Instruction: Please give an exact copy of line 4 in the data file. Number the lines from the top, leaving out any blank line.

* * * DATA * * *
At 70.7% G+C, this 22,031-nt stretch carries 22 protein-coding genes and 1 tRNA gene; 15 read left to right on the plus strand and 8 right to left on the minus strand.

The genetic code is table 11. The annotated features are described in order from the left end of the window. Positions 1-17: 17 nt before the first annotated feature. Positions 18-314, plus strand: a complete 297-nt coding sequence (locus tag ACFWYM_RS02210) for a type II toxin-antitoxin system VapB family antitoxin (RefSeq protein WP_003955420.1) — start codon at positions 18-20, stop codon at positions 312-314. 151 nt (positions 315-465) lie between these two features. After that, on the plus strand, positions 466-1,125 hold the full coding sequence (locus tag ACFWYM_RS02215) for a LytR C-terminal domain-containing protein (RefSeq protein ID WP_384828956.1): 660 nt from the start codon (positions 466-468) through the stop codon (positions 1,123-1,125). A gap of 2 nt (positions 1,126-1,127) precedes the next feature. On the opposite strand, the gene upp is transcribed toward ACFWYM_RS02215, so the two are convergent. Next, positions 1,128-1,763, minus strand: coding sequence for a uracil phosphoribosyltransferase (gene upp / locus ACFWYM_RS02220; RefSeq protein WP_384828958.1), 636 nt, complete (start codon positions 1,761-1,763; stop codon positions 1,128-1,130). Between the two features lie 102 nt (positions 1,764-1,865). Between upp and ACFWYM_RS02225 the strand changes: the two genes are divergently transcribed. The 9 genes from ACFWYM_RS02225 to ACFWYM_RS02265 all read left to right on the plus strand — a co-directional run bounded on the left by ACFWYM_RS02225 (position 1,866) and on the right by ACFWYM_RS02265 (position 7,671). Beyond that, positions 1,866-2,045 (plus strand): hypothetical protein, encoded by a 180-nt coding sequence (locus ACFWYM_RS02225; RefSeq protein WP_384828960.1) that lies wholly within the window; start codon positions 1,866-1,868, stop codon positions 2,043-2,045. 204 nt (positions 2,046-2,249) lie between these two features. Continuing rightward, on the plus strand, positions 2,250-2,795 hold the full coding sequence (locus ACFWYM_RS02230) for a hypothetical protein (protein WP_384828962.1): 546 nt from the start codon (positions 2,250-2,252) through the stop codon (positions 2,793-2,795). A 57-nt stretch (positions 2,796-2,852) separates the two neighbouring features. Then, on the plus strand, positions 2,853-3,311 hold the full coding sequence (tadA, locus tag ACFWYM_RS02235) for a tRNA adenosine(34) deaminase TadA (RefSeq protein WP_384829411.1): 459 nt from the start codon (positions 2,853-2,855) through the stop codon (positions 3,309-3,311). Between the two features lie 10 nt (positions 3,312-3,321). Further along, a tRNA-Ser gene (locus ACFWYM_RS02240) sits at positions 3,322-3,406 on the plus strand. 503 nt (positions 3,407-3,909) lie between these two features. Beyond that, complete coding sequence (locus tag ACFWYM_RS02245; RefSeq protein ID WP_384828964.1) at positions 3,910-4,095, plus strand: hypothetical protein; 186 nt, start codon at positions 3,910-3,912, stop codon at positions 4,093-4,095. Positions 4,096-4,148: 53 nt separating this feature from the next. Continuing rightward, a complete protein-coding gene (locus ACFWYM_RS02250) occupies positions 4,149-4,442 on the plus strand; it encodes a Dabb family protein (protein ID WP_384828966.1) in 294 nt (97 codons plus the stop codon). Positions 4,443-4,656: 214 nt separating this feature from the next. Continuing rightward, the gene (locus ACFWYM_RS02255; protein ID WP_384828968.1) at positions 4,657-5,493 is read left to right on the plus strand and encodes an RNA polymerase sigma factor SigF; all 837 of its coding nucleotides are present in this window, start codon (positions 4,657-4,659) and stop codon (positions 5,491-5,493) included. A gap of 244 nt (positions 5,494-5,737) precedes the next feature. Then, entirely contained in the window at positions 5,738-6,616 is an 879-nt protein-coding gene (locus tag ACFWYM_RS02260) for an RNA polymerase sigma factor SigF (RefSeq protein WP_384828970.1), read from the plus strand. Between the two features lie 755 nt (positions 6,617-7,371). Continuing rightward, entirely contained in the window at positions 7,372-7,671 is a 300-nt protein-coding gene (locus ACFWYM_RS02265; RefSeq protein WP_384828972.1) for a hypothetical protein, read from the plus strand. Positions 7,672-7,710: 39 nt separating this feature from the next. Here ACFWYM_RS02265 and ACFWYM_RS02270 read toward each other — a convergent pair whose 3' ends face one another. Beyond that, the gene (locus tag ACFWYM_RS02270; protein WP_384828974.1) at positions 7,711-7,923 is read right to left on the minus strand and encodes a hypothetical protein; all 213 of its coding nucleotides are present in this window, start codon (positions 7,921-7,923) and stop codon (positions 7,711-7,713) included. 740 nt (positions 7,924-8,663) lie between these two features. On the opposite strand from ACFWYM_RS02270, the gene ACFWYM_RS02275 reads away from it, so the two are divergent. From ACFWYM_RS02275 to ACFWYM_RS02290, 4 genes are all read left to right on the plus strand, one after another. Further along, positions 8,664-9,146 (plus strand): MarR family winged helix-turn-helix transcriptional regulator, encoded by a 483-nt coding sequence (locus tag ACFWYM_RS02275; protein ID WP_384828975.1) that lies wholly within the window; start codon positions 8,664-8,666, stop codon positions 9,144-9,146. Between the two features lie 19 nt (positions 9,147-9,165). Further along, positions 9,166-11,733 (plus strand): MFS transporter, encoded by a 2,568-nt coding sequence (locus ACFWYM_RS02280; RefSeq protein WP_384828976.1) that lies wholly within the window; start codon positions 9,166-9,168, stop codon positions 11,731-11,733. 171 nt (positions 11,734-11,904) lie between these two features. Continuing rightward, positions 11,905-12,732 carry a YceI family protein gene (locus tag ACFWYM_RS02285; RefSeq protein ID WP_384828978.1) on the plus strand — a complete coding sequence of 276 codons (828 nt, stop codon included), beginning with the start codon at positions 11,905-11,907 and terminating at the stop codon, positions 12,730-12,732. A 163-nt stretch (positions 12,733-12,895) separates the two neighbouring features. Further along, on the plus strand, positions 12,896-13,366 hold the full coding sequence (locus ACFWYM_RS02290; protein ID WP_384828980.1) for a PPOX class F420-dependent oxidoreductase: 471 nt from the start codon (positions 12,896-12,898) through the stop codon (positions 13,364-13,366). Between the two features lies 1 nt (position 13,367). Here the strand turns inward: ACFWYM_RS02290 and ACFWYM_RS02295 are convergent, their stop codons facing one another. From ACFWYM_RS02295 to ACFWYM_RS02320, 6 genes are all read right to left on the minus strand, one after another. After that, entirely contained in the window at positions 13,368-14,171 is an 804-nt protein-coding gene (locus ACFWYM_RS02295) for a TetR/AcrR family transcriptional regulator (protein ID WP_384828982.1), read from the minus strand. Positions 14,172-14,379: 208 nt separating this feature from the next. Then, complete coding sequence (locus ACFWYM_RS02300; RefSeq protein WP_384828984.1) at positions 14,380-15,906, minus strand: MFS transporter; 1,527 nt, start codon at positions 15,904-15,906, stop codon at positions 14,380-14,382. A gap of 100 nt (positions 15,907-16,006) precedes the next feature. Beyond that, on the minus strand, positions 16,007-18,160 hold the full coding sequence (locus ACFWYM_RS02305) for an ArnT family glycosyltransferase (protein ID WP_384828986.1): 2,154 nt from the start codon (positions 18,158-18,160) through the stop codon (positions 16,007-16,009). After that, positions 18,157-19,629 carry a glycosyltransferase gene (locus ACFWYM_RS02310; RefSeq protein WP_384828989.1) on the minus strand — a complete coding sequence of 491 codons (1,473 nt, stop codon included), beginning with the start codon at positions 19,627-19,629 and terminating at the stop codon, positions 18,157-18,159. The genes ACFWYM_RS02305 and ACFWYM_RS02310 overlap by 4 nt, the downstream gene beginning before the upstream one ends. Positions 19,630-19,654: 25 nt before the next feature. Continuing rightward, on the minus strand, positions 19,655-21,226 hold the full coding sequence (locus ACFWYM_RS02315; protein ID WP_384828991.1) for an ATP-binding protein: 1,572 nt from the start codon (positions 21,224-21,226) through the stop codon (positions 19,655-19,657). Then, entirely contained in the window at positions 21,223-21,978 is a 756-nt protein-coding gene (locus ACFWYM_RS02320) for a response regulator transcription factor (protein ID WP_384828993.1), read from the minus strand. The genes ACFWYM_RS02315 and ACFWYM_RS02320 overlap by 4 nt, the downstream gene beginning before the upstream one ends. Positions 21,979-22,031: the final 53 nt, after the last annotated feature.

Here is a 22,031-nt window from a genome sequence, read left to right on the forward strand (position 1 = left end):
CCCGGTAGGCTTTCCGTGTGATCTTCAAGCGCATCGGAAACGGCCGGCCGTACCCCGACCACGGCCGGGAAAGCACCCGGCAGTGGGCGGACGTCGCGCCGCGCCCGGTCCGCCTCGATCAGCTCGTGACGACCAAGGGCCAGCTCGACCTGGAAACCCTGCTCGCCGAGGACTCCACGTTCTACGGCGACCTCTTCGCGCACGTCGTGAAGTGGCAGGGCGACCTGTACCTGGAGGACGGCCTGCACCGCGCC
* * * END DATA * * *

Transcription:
CCCGGTAGGCTTTCCGTGTGATCTTCAAGCGCATCGGAAACGGCCGGCCGTACCCCGACCACGGCCGGGAAAGCACCCGGCAGTGGGCGGACGTCGCGCCGCGCCCGGTCCGCCTCGATCAGCTCGTGACGACCAAGGGCCAGCTCGACCTGGAAACCCTGCTCGCCGAGGACTCCACGTTCTACGGCGACCTCTTCGCGCACGTCGTGAAGTGGCAGGGCGACCTGTACCTGGAGGACGGCCTGCACCGCGCC